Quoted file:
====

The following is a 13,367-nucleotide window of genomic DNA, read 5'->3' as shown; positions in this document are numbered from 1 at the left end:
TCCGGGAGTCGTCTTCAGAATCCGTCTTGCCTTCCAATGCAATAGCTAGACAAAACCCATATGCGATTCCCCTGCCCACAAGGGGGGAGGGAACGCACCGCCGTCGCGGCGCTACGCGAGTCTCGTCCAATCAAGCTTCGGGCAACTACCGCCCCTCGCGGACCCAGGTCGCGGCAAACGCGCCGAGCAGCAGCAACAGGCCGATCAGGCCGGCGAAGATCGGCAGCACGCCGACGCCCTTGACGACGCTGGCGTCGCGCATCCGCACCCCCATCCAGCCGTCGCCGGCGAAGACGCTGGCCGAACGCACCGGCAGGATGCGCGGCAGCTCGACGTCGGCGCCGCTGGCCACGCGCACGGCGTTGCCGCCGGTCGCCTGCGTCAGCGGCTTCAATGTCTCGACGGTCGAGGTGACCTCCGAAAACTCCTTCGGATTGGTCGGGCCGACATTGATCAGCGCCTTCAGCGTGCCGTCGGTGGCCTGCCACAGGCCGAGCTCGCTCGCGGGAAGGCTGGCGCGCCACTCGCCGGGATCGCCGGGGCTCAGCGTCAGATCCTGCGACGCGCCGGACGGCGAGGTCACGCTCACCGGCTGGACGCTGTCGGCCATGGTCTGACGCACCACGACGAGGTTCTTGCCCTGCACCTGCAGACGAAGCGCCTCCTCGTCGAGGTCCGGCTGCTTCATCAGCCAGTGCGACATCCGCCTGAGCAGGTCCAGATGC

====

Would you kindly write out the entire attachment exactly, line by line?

The following is a 13,367-nucleotide window of genomic DNA, read 5'->3' as shown; positions in this document are numbered from 1 at the left end:
TCCGGGAGTCGTCTTCAGAATCCGTCTTGCCTTCCAATGCAATAGCTAGACAAAACCCATATGCGATTCCCCTGCCCACAAGGGGGGAGGGAACGCACCGCCGTCGCGGCGCTACGCGAGTCTCGTCCAATCAAGCTTCGGGCAACTACCGCCCCTCGCGGACCCAGGTCGCGGCAAACGCGCCGAGCAGCAGCAACAGGCCGATCAGGCCGGCGAAGATCGGCAGCACGCCGACGCCCTTGACGACGCTGGCGTCGCGCATCCGCACCCCCATCCAGCCGTCGCCGGCGAAGACGCTGGCCGAACGCACCGGCAGGATGCGCGGCAGCTCGACGTCGGCGCCGCTGGCCACGCGCACGGCGTTGCCGCCGGTCGCCTGCGTCAGCGGCTTCAATGTCTCGACGGTCGAGGTGACCTCCGAAAACTCCTTCGGATTGGTCGGGCCGACATTGATCAGCGCCTTCAGCGTGCCGTCGGTGGCCTGCCACAGGCCGAGCTCGCTCGCGGGAAGGCTGGCGCGCCACTCGCCGGGATCGCCGGGGCTCAGCGTCAGATCCTGCGACGCGCCGGACGGCGAGGTCACGCTCACCGGCTGGACGCTGTCGGCCATGGTCTGACGCACCACGACGAGGTTCTTGCCCTGCACCTGCAGACGAAGCGCCTCCTCGTCGAGGTCCGGCTGCTTCATCAGCCAGTGCGACATCCGCCTGAGCAGGTCCAGATGC